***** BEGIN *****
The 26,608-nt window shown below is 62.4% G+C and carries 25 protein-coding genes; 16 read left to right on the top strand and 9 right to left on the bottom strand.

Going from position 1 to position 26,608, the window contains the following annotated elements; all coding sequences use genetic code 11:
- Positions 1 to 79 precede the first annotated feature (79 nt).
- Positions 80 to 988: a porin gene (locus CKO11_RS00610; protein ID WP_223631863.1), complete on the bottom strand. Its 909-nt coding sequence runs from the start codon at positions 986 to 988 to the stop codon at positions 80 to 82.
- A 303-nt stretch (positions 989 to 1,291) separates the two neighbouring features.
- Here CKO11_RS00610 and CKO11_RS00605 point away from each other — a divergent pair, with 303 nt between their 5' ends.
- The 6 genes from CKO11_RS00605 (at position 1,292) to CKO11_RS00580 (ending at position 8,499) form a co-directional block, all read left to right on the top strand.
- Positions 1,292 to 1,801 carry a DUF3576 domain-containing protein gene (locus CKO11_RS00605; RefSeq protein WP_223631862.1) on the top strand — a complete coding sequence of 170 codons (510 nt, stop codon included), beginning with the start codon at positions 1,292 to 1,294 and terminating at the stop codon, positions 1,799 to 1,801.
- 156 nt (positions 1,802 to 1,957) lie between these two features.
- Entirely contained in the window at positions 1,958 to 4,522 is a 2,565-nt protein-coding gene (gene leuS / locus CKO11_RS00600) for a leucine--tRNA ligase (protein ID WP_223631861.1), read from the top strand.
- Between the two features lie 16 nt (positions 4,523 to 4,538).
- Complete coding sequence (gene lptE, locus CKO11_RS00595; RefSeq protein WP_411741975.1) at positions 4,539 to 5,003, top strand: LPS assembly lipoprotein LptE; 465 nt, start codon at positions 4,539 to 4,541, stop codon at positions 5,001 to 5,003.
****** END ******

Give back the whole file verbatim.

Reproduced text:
The 26,608-nt window shown below is 62.4% G+C and carries 25 protein-coding genes; 16 read left to right on the top strand and 9 right to left on the bottom strand.

Going from position 1 to position 26,608, the window contains the following annotated elements; all coding sequences use genetic code 11:
- Positions 1 to 79 precede the first annotated feature (79 nt).
- Positions 80 to 988: a porin gene (locus CKO11_RS00610; protein ID WP_223631863.1), complete on the bottom strand. Its 909-nt coding sequence runs from the start codon at positions 986 to 988 to the stop codon at positions 80 to 82.
- A 303-nt stretch (positions 989 to 1,291) separates the two neighbouring features.
- Here CKO11_RS00610 and CKO11_RS00605 point away from each other — a divergent pair, with 303 nt between their 5' ends.
- The 6 genes from CKO11_RS00605 (at position 1,292) to CKO11_RS00580 (ending at position 8,499) form a co-directional block, all read left to right on the top strand.
- Positions 1,292 to 1,801 carry a DUF3576 domain-containing protein gene (locus CKO11_RS00605; RefSeq protein WP_223631862.1) on the top strand — a complete coding sequence of 170 codons (510 nt, stop codon included), beginning with the start codon at positions 1,292 to 1,294 and terminating at the stop codon, positions 1,799 to 1,801.
- 156 nt (positions 1,802 to 1,957) lie between these two features.
- Entirely contained in the window at positions 1,958 to 4,522 is a 2,565-nt protein-coding gene (gene leuS / locus CKO11_RS00600) for a leucine--tRNA ligase (protein ID WP_223631861.1), read from the top strand.
- Between the two features lie 16 nt (positions 4,523 to 4,538).
- Complete coding sequence (gene lptE, locus CKO11_RS00595; RefSeq protein WP_411741975.1) at positions 4,539 to 5,003, top strand: LPS assembly lipoprotein LptE; 465 nt, start codon at positions 4,539 to 4,541, stop codon at positions 5,001 to 5,003.